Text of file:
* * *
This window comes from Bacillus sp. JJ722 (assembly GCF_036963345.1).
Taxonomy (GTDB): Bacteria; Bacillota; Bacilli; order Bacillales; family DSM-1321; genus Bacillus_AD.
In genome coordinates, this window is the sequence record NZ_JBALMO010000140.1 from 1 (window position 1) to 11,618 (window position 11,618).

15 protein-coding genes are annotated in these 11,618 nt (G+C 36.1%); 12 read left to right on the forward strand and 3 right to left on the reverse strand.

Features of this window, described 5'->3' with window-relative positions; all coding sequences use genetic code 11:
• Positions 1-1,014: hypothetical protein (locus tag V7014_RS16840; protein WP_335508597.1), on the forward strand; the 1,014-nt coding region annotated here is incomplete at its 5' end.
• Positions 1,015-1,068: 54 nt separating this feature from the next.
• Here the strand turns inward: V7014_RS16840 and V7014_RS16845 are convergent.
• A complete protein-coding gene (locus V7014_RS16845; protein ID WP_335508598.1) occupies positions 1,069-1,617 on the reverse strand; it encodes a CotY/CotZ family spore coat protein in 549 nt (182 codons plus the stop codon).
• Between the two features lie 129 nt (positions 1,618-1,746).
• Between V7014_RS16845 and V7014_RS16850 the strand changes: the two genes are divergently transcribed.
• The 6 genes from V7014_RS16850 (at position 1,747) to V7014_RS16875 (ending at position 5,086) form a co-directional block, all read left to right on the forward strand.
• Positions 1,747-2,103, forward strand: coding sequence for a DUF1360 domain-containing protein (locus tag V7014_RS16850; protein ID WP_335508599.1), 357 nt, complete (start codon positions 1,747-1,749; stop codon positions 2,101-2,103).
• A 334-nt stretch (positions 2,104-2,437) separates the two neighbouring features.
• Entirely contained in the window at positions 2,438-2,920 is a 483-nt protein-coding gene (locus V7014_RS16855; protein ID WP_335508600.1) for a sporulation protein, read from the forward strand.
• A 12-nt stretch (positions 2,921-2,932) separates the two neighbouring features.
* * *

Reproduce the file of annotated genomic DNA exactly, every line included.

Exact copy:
This window comes from Bacillus sp. JJ722 (assembly GCF_036963345.1).
Taxonomy (GTDB): Bacteria; Bacillota; Bacilli; order Bacillales; family DSM-1321; genus Bacillus_AD.
In genome coordinates, this window is the sequence record NZ_JBALMO010000140.1 from 1 (window position 1) to 11,618 (window position 11,618).

15 protein-coding genes are annotated in these 11,618 nt (G+C 36.1%); 12 read left to right on the forward strand and 3 right to left on the reverse strand.

Features of this window, described 5'->3' with window-relative positions; all coding sequences use genetic code 11:
• Positions 1-1,014: hypothetical protein (locus tag V7014_RS16840; protein WP_335508597.1), on the forward strand; the 1,014-nt coding region annotated here is incomplete at its 5' end.
• Positions 1,015-1,068: 54 nt separating this feature from the next.
• Here the strand turns inward: V7014_RS16840 and V7014_RS16845 are convergent.
• A complete protein-coding gene (locus V7014_RS16845; protein ID WP_335508598.1) occupies positions 1,069-1,617 on the reverse strand; it encodes a CotY/CotZ family spore coat protein in 549 nt (182 codons plus the stop codon).
• Between the two features lie 129 nt (positions 1,618-1,746).
• Between V7014_RS16845 and V7014_RS16850 the strand changes: the two genes are divergently transcribed.
• The 6 genes from V7014_RS16850 (at position 1,747) to V7014_RS16875 (ending at position 5,086) form a co-directional block, all read left to right on the forward strand.
• Positions 1,747-2,103, forward strand: coding sequence for a DUF1360 domain-containing protein (locus tag V7014_RS16850; protein ID WP_335508599.1), 357 nt, complete (start codon positions 1,747-1,749; stop codon positions 2,101-2,103).
• A 334-nt stretch (positions 2,104-2,437) separates the two neighbouring features.
• Entirely contained in the window at positions 2,438-2,920 is a 483-nt protein-coding gene (locus V7014_RS16855; protein ID WP_335508600.1) for a sporulation protein, read from the forward strand.
• A 12-nt stretch (positions 2,921-2,932) separates the two neighbouring features.